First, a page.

Preston to receive 2015 American Geophysical Union Falkenberg Award
Dr. Benjamin L. Preston, senior research scientist and deputy director of the Oak Ridge National Laboratory (ORNL) Climate Change Science Institute, has been awarded the 2015 American Geophysical Union’s (AGU’s) Charles S. Falkenberg Award. Established in 2002 and jointly sponsored with the Federation of Earth Science Information Partners, the award is presented annually to a scientist under 45 years of age who “has contributed to the quality of life, economic opportunities, and stewardship of the planet through the use of Earth science information and to the public awareness of the importance of understanding our planet.” In the award nomination, Ben was cited “for his commitment to communicate climate change science and use that information to improve lives, economic opportunities, and planet stewardship.”
Ben has been a tireless leader not only in climate change research, but also in raising societal awareness of the challenges posed by climate change. His published research spans experimentation, analysis of Earth system observations, and physical/ecosystem modeling. His research leadership extends to the social sciences. This depth has enabled Ben to become an internationally recognized innovator in both fundamental and applied research regarding the assessment of climate change vulnerability and risk, including probabilistic analysis of climate projection ensembles, evaluation of exceeding climate thresholds in natural and human systems, and the use of risk management in guiding climate adaptation decision making.
Over the past decade, Ben has been working on the analysis of the spatial and temporal dynamics of climate risk to human settlements, including spatial integration of heterogeneous biophysical data on climate, topography, and land use from Earth system models and remote sensing. He has integrated these data with socioeconomic data such as land values, population, and infrastructure to predict societal vulnerabilities and adaptive capacities. This commitment to understanding how the results of climate risk research are and can be used by society is one characteristic that sets Ben apart from others.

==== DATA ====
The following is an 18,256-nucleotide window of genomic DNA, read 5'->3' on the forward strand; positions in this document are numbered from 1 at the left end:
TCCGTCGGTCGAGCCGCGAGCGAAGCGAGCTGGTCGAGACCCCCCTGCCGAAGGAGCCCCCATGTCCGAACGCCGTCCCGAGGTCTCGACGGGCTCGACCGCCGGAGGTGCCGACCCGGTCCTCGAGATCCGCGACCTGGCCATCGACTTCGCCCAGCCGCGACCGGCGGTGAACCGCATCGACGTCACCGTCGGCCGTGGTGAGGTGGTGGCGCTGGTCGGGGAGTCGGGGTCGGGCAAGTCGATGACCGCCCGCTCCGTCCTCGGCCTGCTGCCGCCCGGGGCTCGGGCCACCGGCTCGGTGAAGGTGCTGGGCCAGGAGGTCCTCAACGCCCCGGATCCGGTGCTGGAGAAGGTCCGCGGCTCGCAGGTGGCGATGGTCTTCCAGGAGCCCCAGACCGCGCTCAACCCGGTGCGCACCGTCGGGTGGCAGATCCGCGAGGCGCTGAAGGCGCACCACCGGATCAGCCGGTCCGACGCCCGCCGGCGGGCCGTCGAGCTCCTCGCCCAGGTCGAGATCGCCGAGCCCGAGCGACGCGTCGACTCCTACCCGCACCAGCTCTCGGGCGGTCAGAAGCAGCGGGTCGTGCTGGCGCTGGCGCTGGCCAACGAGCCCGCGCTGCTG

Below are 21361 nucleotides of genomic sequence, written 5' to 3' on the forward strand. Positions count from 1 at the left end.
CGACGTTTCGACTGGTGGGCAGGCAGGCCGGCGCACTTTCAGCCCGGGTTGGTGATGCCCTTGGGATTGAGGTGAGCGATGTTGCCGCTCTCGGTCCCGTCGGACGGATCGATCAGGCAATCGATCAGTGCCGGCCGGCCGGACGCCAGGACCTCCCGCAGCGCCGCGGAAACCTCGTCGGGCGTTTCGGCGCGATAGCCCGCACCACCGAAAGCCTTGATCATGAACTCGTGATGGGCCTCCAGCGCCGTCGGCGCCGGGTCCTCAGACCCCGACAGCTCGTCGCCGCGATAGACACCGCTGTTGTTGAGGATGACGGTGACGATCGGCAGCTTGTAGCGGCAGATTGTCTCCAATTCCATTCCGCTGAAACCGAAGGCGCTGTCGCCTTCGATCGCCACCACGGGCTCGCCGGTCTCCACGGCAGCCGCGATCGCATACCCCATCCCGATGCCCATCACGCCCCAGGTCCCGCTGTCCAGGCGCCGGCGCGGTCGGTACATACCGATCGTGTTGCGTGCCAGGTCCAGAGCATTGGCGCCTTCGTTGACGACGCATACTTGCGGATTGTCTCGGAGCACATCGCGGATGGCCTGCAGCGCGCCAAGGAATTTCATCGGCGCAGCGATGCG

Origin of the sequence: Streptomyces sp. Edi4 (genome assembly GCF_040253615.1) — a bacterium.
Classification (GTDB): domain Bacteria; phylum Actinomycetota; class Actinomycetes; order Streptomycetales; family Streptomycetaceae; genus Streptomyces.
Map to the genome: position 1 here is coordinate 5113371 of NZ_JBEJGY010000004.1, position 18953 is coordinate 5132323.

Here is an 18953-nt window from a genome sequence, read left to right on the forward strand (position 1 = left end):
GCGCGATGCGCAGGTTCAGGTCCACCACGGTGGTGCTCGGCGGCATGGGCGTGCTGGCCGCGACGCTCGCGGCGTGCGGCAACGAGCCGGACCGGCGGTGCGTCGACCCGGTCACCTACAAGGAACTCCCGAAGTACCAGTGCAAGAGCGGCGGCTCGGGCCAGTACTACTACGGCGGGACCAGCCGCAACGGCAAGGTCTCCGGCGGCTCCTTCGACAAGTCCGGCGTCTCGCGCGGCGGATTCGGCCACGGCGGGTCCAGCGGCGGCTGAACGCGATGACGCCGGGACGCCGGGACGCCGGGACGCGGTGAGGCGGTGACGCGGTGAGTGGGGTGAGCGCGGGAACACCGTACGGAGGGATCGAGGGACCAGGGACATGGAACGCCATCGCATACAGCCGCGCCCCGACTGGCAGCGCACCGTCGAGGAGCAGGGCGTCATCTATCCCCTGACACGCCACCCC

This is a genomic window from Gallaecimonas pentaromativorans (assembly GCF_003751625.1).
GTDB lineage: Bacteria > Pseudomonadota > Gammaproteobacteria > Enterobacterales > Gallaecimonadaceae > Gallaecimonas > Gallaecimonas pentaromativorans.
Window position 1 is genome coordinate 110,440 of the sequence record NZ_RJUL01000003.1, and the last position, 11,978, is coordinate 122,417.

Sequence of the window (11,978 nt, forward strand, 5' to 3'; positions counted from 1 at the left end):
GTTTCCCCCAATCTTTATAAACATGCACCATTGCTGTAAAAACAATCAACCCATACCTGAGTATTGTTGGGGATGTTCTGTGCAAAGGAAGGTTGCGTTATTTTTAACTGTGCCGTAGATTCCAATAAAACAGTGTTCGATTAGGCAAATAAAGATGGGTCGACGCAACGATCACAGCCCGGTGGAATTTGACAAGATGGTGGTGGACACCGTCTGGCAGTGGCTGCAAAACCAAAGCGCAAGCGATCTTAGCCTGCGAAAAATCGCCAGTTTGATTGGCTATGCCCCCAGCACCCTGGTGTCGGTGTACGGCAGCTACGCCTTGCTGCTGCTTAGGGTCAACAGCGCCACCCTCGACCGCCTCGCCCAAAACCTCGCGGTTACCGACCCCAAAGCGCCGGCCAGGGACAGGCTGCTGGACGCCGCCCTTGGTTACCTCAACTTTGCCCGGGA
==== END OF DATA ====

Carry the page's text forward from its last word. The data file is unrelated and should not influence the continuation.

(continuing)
Another unique characteristic of Ben’s approach is his commitment to bridging the science and policy worlds. As a PhD student, he minored in public policy to better understand how Earth system research could be conducted so as to also be policy relevant. Over his career, he has demonstrated his capacity to move seamlessly between policy and research organizations.
But perhaps the most distinctive characteristics of Ben’s approach, and the ones most in keeping with the spirit of the award, are his passion and well-known skills in communicating with various audiences about climate change, the underlying science, and ways in which society can manage climate risk. Exemplifying this, in 2008 the Commonwealth Scientific and Industrial Research Organization (CSIRO), Australia’s main research institution, recognized him as one of the organization’s top 10 spokespersons (out of a staff of ~6,000). Without exception, those supporting his nomination mentioned this trait one way or another: “Ben has clearly placed a priority on balancing a commitment to strong research with deep involvement in science outreach,” “his understanding of the core importance of . . . communication,” “Ben is truly gifted . . . a great spokesperson for science,” “a communicator and advocate for scientific research.”
Ben received his doctorate in environmental biology from the Georgia Institute of Technology in 2000 and in a relatively short period of time has established himself as an internationally recognized and respected Earth scientist and communicator regarding the assessment of climate change vulnerability and risk and the role of adaptation in reducing that risk. Before coming to ORNL, he had postings at both the Pew Center on Global Climate Change (now the Center for Climate and Energy Solutions) and CSIRO. More recently he served as a coordinating lead author for Working Group II of the Intergovernmental Panel on Climate Change’s Fifth Assessment Report.
The award will be presented at the AGU Fall Meeting in San Francisco this December.
by VJ Ewing. Posted August 6, 2015 2:30 p.m.